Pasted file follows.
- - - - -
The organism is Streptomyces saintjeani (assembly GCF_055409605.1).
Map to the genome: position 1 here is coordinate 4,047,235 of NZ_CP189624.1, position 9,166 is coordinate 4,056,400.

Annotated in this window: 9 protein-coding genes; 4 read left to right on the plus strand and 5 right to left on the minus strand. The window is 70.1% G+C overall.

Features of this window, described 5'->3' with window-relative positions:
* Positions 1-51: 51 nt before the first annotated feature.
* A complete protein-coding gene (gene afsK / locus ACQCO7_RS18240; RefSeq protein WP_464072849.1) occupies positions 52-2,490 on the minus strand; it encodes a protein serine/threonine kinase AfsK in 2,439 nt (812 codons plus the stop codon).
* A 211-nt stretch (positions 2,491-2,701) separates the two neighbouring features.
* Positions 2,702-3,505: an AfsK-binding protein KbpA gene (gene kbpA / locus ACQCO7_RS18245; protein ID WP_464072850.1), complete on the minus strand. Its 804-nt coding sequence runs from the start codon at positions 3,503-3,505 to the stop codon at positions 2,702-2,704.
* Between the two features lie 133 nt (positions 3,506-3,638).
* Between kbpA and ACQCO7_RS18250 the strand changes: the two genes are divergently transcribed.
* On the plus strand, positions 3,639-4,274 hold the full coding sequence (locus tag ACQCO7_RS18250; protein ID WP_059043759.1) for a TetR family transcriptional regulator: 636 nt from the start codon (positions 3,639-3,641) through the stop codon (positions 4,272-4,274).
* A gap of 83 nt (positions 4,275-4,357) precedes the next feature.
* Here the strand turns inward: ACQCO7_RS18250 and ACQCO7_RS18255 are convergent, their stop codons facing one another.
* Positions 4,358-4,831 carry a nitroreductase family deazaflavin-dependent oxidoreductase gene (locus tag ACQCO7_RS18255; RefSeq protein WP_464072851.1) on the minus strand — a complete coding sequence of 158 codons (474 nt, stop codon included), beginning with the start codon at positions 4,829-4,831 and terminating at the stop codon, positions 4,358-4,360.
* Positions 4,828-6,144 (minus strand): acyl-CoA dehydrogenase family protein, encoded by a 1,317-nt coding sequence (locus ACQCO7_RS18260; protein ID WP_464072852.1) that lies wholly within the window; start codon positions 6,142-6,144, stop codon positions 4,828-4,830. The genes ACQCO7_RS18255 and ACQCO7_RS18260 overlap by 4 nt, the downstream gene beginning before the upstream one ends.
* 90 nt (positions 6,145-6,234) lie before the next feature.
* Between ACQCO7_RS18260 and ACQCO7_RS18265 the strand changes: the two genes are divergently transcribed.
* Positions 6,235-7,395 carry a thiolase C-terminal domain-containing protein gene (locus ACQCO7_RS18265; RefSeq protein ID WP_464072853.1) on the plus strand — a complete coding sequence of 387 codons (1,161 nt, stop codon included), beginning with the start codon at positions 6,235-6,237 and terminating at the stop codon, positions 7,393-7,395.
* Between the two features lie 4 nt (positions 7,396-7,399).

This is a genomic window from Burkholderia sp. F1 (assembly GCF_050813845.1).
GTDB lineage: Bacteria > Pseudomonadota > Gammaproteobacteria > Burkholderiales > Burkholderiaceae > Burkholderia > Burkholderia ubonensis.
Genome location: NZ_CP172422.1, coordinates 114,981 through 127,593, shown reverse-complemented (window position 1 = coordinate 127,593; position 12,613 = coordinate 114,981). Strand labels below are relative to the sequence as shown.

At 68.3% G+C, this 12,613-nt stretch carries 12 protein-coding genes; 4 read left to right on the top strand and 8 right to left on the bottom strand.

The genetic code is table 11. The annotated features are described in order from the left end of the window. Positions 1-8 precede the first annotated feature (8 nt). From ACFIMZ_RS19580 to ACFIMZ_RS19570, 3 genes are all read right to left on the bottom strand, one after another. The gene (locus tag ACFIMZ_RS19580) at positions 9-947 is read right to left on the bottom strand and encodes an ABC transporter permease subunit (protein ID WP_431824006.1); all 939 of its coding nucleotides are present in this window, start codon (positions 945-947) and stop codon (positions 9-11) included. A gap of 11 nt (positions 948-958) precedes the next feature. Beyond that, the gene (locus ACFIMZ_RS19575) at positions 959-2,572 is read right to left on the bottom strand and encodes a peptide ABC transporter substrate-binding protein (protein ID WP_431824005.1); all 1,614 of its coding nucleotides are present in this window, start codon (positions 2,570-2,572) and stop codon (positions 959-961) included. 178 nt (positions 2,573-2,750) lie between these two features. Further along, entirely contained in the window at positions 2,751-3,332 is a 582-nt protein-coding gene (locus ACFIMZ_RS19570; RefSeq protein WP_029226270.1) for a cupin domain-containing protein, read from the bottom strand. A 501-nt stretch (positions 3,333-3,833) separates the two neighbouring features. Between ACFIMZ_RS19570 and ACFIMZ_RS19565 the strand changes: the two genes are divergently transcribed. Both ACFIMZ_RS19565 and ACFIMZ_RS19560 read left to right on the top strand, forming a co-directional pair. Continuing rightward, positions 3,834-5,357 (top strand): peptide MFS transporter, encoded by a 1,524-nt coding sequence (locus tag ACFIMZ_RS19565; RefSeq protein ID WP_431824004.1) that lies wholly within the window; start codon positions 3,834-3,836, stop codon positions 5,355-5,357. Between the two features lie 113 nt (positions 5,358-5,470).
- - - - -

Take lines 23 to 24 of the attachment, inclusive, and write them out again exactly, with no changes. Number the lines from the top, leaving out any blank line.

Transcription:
At 68.3% G+C, this 12,613-nt stretch carries 12 protein-coding genes; 4 read left to right on the top strand and 8 right to left on the bottom strand.

The genetic code is table 11. The annotated features are described in order from the left end of the window. Positions 1-8 precede the first annotated feature (8 nt). From ACFIMZ_RS19580 to ACFIMZ_RS19570, 3 genes are all read right to left on the bottom strand, one after another. The gene (locus tag ACFIMZ_RS19580) at positions 9-947 is read right to left on the bottom strand and encodes an ABC transporter permease subunit (protein ID WP_431824006.1); all 939 of its coding nucleotides are present in this window, start codon (positions 945-947) and stop codon (positions 9-11) included. A gap of 11 nt (positions 948-958) precedes the next feature. Beyond that, the gene (locus ACFIMZ_RS19575) at positions 959-2,572 is read right to left on the bottom strand and encodes a peptide ABC transporter substrate-binding protein (protein ID WP_431824005.1); all 1,614 of its coding nucleotides are present in this window, start codon (positions 2,570-2,572) and stop codon (positions 959-961) included. 178 nt (positions 2,573-2,750) lie between these two features. Further along, entirely contained in the window at positions 2,751-3,332 is a 582-nt protein-coding gene (locus ACFIMZ_RS19570; RefSeq protein WP_029226270.1) for a cupin domain-containing protein, read from the bottom strand. A 501-nt stretch (positions 3,333-3,833) separates the two neighbouring features. Between ACFIMZ_RS19570 and ACFIMZ_RS19565 the strand changes: the two genes are divergently transcribed. Both ACFIMZ_RS19565 and ACFIMZ_RS19560 read left to right on the top strand, forming a co-directional pair. Continuing rightward, positions 3,834-5,357 (top strand): peptide MFS transporter, encoded by a 1,524-nt coding sequence (locus tag ACFIMZ_RS19565; RefSeq protein ID WP_431824004.1) that lies wholly within the window; start codon positions 3,834-3,836, stop codon positions 5,355-5,357. Between the two features lie 113 nt (positions 5,358-5,470).